Four Chinese drug lords were among the 2,000 inmates released by the Bureau of Corrections in June as a result of good conduct time allowance, Senator Panfilo Lacson said Thursday.
The Bureau of Immigration said the four Chinese drug lords were in its custody and awaiting deportation.
“I don’t have all the details except that GCTA was again the reason for the release,” Lacson said.
“These are convicted Chinese drug lords that have already been released,” Lacson said.
The senator said he asked for a list of inmates set for release on Aug. 20, which allegedly included the name of convicted rapist and murderer Antonio Sanchez, but he was told the list was missing.
“We are trying to look for a copy of the August 20 release order in favor of Mayor Sanchez but apparently the copy has gone missing,” Lacson said.
BuCor said Thursday it has released 1,914 inmates convicted of heinous crimes on the basis of the good conduct-based reductions in their prison terms.
Of the 22,049 inmates released from 2014 to 2019 due to GCTA, 1,914 had been convicted of heinous crimes, BuCor data shows. These include 797 sentenced for murder, 758 for rape, 274 for robber with violence or intimidation, 48 for drug-related offenses, 29 for parricide, five for kidnapping with illegal detention and three for destructive arson.
The inmates were freed on the basis of Republic Act No. 10592, a 2013 law that increased GCTAs or days that may be deducted from prison terms of qualified prisoners who show good behavior while in prison. In June, the Supreme Court said the law should be applied retroactively, making it possible to release thousands of inmates from as far back as the 1990s—including Sanchez.
Amid a public outcry over Sanchez’s possible release, the Department of Justice suspended the processing and awarding of GCTA for 10 days, pending a review of the early release guidelines.
Justice Secretary Menardo Guevarra and Interior Secretary Eduardo Año created a joint committee to undertake and complete the review in 10 days.
Sanchez, the former mayor of Calauan, Laguna, was sentenced to seven life terms of up to 40 years each for the rape and killing of University of the Philippines Los Banos student Eileen Sarmenta and the killing of her boyfriend, Allan Gomez, in 1993.
Malacañang and the DOJ insist that Sanchez should be excluded from GCTA coverage because he was convicted of heinous crimes, but the BuCor has already freed more than 1,900 inmates who were found guilty of similar crimes.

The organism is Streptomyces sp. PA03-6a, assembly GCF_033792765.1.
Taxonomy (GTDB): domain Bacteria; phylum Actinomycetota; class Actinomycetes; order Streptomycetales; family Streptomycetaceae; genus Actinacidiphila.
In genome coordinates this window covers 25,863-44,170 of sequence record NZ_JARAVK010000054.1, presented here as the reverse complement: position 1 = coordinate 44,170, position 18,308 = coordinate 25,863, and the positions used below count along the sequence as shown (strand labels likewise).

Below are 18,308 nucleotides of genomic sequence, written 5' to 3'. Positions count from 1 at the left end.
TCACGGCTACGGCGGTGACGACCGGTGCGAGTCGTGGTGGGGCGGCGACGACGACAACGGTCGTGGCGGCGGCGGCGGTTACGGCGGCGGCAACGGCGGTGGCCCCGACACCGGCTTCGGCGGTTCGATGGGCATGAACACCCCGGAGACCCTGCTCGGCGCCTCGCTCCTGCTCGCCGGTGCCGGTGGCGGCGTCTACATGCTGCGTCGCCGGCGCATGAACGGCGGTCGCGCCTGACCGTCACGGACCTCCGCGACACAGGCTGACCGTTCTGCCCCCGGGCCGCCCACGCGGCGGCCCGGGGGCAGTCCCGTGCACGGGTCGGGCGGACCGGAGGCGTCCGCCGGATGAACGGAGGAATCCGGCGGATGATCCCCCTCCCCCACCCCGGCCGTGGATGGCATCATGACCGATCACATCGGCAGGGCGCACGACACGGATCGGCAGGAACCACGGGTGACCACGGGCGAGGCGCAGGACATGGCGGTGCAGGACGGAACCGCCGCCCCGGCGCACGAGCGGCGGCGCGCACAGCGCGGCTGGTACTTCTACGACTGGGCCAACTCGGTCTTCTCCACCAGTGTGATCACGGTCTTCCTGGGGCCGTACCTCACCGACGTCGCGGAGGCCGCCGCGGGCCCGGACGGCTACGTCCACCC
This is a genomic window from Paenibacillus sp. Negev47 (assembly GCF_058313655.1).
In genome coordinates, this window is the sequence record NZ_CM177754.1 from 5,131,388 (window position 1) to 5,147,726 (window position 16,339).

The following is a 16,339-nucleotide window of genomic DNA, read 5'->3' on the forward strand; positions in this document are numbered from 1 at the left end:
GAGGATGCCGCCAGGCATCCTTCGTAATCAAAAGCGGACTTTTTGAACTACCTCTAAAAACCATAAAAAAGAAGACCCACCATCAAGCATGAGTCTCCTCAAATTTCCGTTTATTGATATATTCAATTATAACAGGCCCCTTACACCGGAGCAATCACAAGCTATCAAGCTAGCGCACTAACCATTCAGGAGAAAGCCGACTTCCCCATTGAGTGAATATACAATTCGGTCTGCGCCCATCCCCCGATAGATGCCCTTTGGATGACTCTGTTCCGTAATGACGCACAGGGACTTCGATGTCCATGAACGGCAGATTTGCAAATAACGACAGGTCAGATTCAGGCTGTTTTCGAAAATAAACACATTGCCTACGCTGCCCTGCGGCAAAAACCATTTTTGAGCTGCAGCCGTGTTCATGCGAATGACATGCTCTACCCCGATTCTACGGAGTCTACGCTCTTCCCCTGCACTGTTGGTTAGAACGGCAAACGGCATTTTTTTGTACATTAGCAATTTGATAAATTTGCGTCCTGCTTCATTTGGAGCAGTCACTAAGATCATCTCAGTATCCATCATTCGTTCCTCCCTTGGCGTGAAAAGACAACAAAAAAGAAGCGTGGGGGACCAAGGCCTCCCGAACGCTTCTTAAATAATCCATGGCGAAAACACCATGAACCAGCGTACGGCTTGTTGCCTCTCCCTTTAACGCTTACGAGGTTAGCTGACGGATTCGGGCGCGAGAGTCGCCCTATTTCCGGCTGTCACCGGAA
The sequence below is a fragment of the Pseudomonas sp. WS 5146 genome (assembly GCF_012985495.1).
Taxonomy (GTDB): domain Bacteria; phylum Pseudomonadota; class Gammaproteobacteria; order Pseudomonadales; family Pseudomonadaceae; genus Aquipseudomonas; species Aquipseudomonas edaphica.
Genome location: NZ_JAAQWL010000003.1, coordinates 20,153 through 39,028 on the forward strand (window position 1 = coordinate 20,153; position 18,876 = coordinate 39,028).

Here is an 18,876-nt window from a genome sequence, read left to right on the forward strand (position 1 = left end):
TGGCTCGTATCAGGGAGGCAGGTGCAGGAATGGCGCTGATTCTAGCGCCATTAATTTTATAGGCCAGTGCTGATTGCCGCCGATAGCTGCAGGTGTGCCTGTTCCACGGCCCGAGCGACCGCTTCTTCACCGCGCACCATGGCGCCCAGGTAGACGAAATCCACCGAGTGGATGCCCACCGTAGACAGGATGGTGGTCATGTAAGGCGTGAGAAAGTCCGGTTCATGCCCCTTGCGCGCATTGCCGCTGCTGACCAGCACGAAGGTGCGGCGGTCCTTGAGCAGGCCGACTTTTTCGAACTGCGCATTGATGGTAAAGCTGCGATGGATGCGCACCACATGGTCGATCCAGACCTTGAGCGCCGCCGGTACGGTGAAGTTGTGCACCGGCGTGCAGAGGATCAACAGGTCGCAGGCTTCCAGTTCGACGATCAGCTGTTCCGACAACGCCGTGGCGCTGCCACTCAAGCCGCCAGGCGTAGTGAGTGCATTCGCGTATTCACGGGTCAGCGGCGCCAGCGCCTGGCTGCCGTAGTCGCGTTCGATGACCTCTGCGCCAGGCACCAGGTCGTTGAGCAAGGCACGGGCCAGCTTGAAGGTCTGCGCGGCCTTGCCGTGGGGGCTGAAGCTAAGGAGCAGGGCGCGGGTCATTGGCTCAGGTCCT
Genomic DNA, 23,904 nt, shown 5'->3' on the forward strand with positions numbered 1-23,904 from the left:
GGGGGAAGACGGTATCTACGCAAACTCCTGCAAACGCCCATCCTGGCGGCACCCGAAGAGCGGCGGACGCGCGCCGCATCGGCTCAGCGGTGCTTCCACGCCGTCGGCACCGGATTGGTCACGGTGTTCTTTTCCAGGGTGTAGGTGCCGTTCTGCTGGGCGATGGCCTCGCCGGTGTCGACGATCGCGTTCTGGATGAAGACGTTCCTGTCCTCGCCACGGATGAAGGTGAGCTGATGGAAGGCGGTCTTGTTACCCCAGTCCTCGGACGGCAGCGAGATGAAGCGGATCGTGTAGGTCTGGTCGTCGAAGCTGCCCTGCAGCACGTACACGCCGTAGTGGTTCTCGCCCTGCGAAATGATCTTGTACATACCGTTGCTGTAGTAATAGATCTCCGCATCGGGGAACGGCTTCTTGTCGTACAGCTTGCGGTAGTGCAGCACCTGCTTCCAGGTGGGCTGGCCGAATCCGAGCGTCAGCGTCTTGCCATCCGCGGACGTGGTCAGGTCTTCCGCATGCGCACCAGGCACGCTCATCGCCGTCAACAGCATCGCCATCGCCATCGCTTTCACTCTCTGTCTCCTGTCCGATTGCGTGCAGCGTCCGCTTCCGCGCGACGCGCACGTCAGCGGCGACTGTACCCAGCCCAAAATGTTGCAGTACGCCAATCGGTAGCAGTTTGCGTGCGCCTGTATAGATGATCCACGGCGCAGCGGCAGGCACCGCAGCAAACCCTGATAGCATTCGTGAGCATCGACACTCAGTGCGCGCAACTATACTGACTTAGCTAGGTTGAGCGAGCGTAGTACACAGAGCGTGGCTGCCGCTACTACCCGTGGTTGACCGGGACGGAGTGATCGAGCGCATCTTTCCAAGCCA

Guevarra admitted that the Palace has specifically requested that the processing of Sanchez’s case be held until factual and legal issues are resolved.
Senator Richard Gordon, meanwhile, filed a bill to prevent abuse in the computation of GCTA.
The bill, he said, would protect the law from abuse by “powerful personalities whose years of imprisonment have not changed a bit the crooked and villainous character that made them commit crimes for which they have been convicted.”
Gordon’s bill, which seeks to amend the Revised Penal Code, would introduce additional measures for the implementation of Republic Act No. 10592 or the law providing for good conduct time allowance or GCTA.
Among the bill’s proposals is to digitize jail records “to ensure there would be prompt and accurate information of the time served by a prisoner.”
“Computation of remaining service must be transparent and available to the public,” the bill said.
The Bureau of Corrections and Bureau of Jail Management and Penology would be required to also use computers and computer programs “to monitor the progress of detainees or prisoners convicted by final judgement, capable of incorporating time allowances that may be granted to each of them.”
Gordon’s proposal would also disqualify from good conduct release inmates proven to have violated prison rules.
Sanchez was listed for release on good conduct despite being found stashing P1.5 million in crystal meth, or shabu, inside a Virgin Mary statuette in his special cottage at the New Bilibid Prison.
In a related development, the parents of Marijoy and Jacqueline Chiong, reaped and killed in July 1997, denounced the impending release of three of the seven convicted of the crime as an injustice. The three were among those who may be freed early because of GCTA.